24 June Economic Development Minister Paula Wriedt has received a draft cost benefit analysis for Gunns' pulp mill pipeline, but will not take it to Cabinet until the project secures financing. She said if Gunns approached the State Government seeking assistance to secure easements for the pipeline, it might be considered. The Examiner

22 June A national poll of 1000 Australians commissioned by Getup has found 61% oppose the Gunns planned pulp mill.  Ed Coper of GetUp said it shows how much the public's concerns had been ignored in this issue. The Mercury

21 June Gunns had made "premium" offers for land to all landowners affected by the pulp mill water pipeline. An East Tamar landowner, said the Gunns' offer valued his land at less than council valuation. A second landowner told the Mercury he did not want the pipeline. The Mercury

21 June Gunns offers to buy land along the pipline route at 30 per cent above valuation. East Tamar landowners say they have yet to hear from Gunns. Premier David Bartlett again ruled out funding Gunns' pipelines. TAP pipeline co- chairman Buck Emberg said landowners who accepted Gunns' offer could lose value on their property. The Examiner

20 June Share analyst firm JP Morgan say the price of pulp would have to fall 30 per cent to below $US550 a tonne for Gunns Limited not to be able to cover the financing costs of the $2 billion pulp mill. The spot price of pulp is now $US780 a tonne. The Mercury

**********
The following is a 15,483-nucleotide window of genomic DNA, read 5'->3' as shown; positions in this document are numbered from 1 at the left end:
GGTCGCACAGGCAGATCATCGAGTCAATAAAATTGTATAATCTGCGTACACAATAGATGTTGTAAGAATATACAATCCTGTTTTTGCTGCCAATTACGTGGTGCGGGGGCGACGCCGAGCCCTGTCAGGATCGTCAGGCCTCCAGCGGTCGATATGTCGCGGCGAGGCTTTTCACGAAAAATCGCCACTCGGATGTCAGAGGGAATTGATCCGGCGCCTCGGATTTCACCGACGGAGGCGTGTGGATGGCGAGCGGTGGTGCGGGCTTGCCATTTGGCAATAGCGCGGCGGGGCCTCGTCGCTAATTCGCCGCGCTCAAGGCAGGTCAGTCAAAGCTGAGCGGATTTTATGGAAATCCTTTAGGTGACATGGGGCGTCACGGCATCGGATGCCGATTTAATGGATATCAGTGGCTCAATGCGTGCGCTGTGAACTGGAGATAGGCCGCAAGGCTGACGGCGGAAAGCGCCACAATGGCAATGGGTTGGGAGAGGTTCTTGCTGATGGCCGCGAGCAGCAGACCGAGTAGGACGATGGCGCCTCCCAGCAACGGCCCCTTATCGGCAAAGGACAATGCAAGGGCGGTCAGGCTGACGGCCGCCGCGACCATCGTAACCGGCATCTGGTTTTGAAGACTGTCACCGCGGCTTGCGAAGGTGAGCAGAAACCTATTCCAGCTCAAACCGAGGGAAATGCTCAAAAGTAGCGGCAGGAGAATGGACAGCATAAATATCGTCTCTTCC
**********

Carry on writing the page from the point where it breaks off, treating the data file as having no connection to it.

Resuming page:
19 June A forestry analyst, Robert Eastment predicts the Tasmanian Government will grant Gunns' request for a five-month extension to build its planned pulp mill. "They might make various political noises about it but in the end they'll just go along with what Gunns wants," he said. Gunns has to meet an October deadline to get the go ahead from the Federal Government. ABC

18 June Lawyers For Forests began their case in the Federal Court saying approval of Gunns' pulp mill was invalid because the federal minister did not meet obligations set out under the relevant commonwealth legislation. The environmental impact of the pulp mill project should have been better assessed before it was approved. If the LFF was successful, the decision to approve the mill would be set aside. The Australian

18 June Premier David Bartlett will ask Gunns whether the company believes its pulp mill will go ahead before State Cabinet considers a request to extend a Sovereign Risk Agreement between the Government and Gunns. ABC

18 June Gunns has asked the State Government for a five month extension of the sovereign risk agreement condition that construction of the mill would begin before June 30. The agreement provides Gunns with up to $15 million in Government compensation over 20 years if Forestry Tasmania cannot supply the wood under the agreement. The Examiner

18 June Gunns has asked for an extension to its June 30 construction deadline. A Gunns spokesman said construction was likely in August or September. Forestry Tasmania has extended its wood supply agreement from June 30 to November 30. Gunns say it still expects the mill to be operational before the end of 2010, a stated condition in the wood supply agreement. Lawyers for Forests's legal case against the Minister for the Environment will be heard in the Federal Court today. The Mercury